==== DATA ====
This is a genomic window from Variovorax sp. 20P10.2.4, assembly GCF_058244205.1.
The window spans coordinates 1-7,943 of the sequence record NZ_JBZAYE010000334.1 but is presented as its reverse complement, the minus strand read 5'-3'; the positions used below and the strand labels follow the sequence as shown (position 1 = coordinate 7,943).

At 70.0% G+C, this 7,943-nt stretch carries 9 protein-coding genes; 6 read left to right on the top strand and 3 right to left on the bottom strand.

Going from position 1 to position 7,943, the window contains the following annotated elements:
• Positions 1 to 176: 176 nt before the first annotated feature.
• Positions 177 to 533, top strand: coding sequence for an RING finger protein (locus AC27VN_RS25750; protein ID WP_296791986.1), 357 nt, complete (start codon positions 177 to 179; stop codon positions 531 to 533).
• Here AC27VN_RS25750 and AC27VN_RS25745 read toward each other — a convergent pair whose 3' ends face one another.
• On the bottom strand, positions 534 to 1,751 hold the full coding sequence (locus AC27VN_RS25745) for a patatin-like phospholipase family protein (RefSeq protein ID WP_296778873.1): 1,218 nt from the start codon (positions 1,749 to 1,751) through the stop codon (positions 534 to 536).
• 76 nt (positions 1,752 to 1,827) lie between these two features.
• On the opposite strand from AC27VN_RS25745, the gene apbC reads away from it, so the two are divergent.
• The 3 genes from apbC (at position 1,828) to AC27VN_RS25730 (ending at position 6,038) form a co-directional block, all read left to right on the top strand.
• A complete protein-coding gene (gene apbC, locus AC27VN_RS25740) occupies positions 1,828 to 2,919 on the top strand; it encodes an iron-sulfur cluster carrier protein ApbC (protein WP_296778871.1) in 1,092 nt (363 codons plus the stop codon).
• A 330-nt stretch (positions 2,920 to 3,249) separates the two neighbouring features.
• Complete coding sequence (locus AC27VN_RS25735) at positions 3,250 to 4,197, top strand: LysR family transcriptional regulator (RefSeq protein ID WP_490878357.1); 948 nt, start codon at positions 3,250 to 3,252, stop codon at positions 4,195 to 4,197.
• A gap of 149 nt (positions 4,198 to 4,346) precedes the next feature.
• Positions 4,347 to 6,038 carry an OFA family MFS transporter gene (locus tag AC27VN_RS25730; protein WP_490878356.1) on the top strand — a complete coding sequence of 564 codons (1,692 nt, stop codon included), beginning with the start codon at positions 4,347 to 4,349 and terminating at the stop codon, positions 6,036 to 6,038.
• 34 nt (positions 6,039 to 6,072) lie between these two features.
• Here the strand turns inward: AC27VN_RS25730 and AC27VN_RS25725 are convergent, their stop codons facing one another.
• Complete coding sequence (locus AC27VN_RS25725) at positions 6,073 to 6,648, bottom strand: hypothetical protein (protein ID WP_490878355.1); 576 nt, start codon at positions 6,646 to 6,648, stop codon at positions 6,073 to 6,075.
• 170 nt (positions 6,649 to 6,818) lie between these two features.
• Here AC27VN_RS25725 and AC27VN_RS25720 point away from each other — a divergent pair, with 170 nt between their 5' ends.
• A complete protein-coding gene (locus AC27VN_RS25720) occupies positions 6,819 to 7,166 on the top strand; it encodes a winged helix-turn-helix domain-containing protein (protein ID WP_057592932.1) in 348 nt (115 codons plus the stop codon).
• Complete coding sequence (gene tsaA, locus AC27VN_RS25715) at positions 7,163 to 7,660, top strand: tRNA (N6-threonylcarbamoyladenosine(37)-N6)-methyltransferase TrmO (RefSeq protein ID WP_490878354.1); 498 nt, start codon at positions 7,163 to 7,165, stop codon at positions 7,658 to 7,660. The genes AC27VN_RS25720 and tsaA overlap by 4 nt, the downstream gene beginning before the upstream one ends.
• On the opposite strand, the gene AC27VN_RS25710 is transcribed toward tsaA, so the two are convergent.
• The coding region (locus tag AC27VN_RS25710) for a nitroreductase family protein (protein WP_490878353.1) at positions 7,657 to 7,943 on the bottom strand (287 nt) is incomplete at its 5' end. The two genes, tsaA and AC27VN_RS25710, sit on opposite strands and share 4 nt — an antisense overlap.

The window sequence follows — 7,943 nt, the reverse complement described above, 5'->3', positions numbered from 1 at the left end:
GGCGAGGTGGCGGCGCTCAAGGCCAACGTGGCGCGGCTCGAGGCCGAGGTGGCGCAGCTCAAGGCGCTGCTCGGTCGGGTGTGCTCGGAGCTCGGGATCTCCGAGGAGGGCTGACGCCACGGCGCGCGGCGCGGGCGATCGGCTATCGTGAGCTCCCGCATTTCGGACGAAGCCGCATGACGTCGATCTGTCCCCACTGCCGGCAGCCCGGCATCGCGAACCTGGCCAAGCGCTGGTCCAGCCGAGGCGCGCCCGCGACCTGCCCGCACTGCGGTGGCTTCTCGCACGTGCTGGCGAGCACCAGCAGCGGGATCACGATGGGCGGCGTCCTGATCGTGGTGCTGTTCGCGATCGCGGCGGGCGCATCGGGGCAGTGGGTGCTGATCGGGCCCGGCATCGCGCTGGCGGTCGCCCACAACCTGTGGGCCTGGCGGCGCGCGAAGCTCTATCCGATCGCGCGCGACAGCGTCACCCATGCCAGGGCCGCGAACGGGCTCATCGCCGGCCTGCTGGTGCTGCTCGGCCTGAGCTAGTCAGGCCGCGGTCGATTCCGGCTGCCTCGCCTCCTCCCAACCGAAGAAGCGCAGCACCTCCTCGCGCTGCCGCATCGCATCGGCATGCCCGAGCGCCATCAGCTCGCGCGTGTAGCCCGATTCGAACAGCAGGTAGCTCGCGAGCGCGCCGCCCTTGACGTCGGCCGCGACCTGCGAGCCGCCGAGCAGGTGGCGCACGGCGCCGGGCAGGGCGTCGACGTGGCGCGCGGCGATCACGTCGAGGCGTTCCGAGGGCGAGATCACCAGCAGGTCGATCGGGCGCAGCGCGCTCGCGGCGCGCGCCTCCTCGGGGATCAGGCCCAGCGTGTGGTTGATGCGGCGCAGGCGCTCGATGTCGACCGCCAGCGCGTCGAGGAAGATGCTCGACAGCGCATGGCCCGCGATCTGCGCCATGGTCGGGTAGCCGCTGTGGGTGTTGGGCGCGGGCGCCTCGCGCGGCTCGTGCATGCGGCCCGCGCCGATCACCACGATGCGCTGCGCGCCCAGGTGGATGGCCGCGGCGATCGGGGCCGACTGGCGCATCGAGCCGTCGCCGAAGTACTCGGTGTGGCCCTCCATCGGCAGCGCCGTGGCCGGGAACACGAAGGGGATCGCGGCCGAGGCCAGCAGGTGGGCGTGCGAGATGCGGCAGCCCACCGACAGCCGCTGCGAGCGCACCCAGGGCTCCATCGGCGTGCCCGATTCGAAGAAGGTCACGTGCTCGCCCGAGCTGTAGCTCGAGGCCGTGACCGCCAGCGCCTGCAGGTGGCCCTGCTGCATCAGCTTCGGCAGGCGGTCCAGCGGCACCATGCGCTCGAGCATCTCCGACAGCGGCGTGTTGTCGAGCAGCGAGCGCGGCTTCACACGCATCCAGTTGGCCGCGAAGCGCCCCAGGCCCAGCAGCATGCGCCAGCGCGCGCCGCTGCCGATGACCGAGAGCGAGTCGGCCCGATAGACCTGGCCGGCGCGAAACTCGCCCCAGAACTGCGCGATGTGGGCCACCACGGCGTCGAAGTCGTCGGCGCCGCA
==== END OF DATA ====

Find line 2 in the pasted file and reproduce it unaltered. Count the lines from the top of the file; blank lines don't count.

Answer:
The window spans coordinates 1-7,943 of the sequence record NZ_JBZAYE010000334.1 but is presented as its reverse complement, the minus strand read 5'-3'; the positions used below and the strand labels follow the sequence as shown (position 1 = coordinate 7,943).